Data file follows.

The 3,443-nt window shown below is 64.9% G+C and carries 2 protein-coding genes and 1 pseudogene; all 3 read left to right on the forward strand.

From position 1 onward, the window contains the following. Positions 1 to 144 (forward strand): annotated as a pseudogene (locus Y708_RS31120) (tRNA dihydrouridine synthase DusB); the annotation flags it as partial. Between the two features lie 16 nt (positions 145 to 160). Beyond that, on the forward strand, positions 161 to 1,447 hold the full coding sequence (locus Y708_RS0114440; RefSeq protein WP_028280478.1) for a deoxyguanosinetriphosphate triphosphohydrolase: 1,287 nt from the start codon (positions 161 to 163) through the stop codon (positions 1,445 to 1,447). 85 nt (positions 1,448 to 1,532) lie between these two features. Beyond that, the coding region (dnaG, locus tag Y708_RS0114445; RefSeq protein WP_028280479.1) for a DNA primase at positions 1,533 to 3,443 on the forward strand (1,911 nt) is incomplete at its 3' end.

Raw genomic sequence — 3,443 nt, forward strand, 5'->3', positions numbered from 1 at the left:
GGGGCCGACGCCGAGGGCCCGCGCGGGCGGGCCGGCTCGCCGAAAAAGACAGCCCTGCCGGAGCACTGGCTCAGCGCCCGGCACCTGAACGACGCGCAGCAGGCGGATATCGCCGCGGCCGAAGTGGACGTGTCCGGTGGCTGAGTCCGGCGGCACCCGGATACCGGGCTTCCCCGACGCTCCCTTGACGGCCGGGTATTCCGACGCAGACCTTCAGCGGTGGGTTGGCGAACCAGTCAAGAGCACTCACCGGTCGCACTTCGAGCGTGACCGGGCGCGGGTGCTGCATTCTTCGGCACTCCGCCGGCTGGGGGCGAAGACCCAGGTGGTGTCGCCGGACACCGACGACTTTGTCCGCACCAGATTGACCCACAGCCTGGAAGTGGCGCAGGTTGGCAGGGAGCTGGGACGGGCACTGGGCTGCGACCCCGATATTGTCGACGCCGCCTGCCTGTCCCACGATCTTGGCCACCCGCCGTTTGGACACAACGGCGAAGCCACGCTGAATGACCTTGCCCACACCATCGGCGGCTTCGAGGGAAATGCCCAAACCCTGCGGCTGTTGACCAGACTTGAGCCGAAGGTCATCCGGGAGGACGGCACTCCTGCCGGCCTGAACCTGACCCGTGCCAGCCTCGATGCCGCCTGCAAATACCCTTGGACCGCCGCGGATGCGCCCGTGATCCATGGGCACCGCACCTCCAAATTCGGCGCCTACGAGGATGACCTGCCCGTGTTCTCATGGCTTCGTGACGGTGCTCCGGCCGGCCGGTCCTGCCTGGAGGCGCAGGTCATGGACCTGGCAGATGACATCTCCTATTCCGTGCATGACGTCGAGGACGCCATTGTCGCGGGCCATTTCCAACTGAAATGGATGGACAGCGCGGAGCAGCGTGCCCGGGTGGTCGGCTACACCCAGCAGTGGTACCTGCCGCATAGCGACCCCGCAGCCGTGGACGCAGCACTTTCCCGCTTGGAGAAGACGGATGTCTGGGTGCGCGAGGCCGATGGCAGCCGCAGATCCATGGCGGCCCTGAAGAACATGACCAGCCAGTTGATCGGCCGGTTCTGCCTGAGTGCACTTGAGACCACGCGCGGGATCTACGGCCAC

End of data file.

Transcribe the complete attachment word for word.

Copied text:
The 3,443-nt window shown below is 64.9% G+C and carries 2 protein-coding genes and 1 pseudogene; all 3 read left to right on the forward strand.

From position 1 onward, the window contains the following. Positions 1 to 144 (forward strand): annotated as a pseudogene (locus Y708_RS31120) (tRNA dihydrouridine synthase DusB); the annotation flags it as partial. Between the two features lie 16 nt (positions 145 to 160). Beyond that, on the forward strand, positions 161 to 1,447 hold the full coding sequence (locus Y708_RS0114440; RefSeq protein WP_028280478.1) for a deoxyguanosinetriphosphate triphosphohydrolase: 1,287 nt from the start codon (positions 161 to 163) through the stop codon (positions 1,445 to 1,447). 85 nt (positions 1,448 to 1,532) lie between these two features. Beyond that, the coding region (dnaG, locus tag Y708_RS0114445; RefSeq protein WP_028280479.1) for a DNA primase at positions 1,533 to 3,443 on the forward strand (1,911 nt) is incomplete at its 3' end.

Raw genomic sequence — 3,443 nt, forward strand, 5'->3', positions numbered from 1 at the left:
GGGGCCGACGCCGAGGGCCCGCGCGGGCGGGCCGGCTCGCCGAAAAAGACAGCCCTGCCGGAGCACTGGCTCAGCGCCCGGCACCTGAACGACGCGCAGCAGGCGGATATCGCCGCGGCCGAAGTGGACGTGTCCGGTGGCTGAGTCCGGCGGCACCCGGATACCGGGCTTCCCCGACGCTCCCTTGACGGCCGGGTATTCCGACGCAGACCTTCAGCGGTGGGTTGGCGAACCAGTCAAGAGCACTCACCGGTCGCACTTCGAGCGTGACCGGGCGCGGGTGCTGCATTCTTCGGCACTCCGCCGGCTGGGGGCGAAGACCCAGGTGGTGTCGCCGGACACCGACGACTTTGTCCGCACCAGATTGACCCACAGCCTGGAAGTGGCGCAGGTTGGCAGGGAGCTGGGACGGGCACTGGGCTGCGACCCCGATATTGTCGACGCCGCCTGCCTGTCCCACGATCTTGGCCACCCGCCGTTTGGACACAACGGCGAAGCCACGCTGAATGACCTTGCCCACACCATCGGCGGCTTCGAGGGAAATGCCCAAACCCTGCGGCTGTTGACCAGACTTGAGCCGAAGGTCATCCGGGAGGACGGCACTCCTGCCGGCCTGAACCTGACCCGTGCCAGCCTCGATGCCGCCTGCAAATACCCTTGGACCGCCGCGGATGCGCCCGTGATCCATGGGCACCGCACCTCCAAATTCGGCGCCTACGAGGATGACCTGCCCGTGTTCTCATGGCTTCGTGACGGTGCTCCGGCCGGCCGGTCCTGCCTGGAGGCGCAGGTCATGGACCTGGCAGATGACATCTCCTATTCCGTGCATGACGTCGAGGACGCCATTGTCGCGGGCCATTTCCAACTGAAATGGATGGACAGCGCGGAGCAGCGTGCCCGGGTGGTCGGCTACACCCAGCAGTGGTACCTGCCGCATAGCGACCCCGCAGCCGTGGACGCAGCACTTTCCCGCTTGGAGAAGACGGATGTCTGGGTGCGCGAGGCCGATGGCAGCCGCAGATCCATGGCGGCCCTGAAGAACATGACCAGCCAGTTGATCGGCCGGTTCTGCCTGAGTGCACTTGAGACCACGCGCGGGATCTACGGCCAC